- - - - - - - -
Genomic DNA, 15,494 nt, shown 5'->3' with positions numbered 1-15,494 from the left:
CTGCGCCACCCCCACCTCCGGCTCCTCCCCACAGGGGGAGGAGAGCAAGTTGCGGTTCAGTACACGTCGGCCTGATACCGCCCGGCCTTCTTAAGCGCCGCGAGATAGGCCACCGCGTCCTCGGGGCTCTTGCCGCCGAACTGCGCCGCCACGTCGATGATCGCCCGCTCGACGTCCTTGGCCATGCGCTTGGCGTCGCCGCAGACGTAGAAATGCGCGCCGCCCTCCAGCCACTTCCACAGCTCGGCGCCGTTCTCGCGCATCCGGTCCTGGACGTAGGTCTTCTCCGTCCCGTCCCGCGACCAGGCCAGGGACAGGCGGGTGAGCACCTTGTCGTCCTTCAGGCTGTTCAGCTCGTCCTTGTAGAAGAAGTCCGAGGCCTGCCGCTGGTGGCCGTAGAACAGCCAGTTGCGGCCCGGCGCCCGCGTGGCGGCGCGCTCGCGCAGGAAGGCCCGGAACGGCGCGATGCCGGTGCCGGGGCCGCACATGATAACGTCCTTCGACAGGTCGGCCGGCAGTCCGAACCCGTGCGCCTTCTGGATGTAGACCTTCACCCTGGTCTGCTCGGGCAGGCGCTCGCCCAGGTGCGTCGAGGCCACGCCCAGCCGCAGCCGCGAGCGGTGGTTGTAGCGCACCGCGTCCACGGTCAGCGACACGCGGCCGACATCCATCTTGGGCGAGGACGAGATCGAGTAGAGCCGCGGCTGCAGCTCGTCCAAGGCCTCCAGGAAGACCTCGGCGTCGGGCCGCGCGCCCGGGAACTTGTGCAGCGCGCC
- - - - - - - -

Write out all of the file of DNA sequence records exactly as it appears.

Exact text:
Genomic DNA, 15,494 nt, shown 5'->3' with positions numbered 1-15,494 from the left:
CTGCGCCACCCCCACCTCCGGCTCCTCCCCACAGGGGGAGGAGAGCAAGTTGCGGTTCAGTACACGTCGGCCTGATACCGCCCGGCCTTCTTAAGCGCCGCGAGATAGGCCACCGCGTCCTCGGGGCTCTTGCCGCCGAACTGCGCCGCCACGTCGATGATCGCCCGCTCGACGTCCTTGGCCATGCGCTTGGCGTCGCCGCAGACGTAGAAATGCGCGCCGCCCTCCAGCCACTTCCACAGCTCGGCGCCGTTCTCGCGCATCCGGTCCTGGACGTAGGTCTTCTCCGTCCCGTCCCGCGACCAGGCCAGGGACAGGCGGGTGAGCACCTTGTCGTCCTTCAGGCTGTTCAGCTCGTCCTTGTAGAAGAAGTCCGAGGCCTGCCGCTGGTGGCCGTAGAACAGCCAGTTGCGGCCCGGCGCCCGCGTGGCGGCGCGCTCGCGCAGGAAGGCCCGGAACGGCGCGATGCCGGTGCCGGGGCCGCACATGATAACGTCCTTCGACAGGTCGGCCGGCAGTCCGAACCCGTGCGCCTTCTGGATGTAGACCTTCACCCTGGTCTGCTCGGGCAGGCGCTCGCCCAGGTGCGTCGAGGCCACGCCCAGCCGCAGCCGCGAGCGGTGGTTGTAGCGCACCGCGTCCACGGTCAGCGACACGCGGCCGACATCCATCTTGGGCGAGGACGAGATCGAGTAGAGCCGCGGCTGCAGCTCGTCCAAGGCCTCCAGGAAGACCTCGGCGTCGGGCCGCGCGCCCGGGAACTTGTGCAGCGCGCC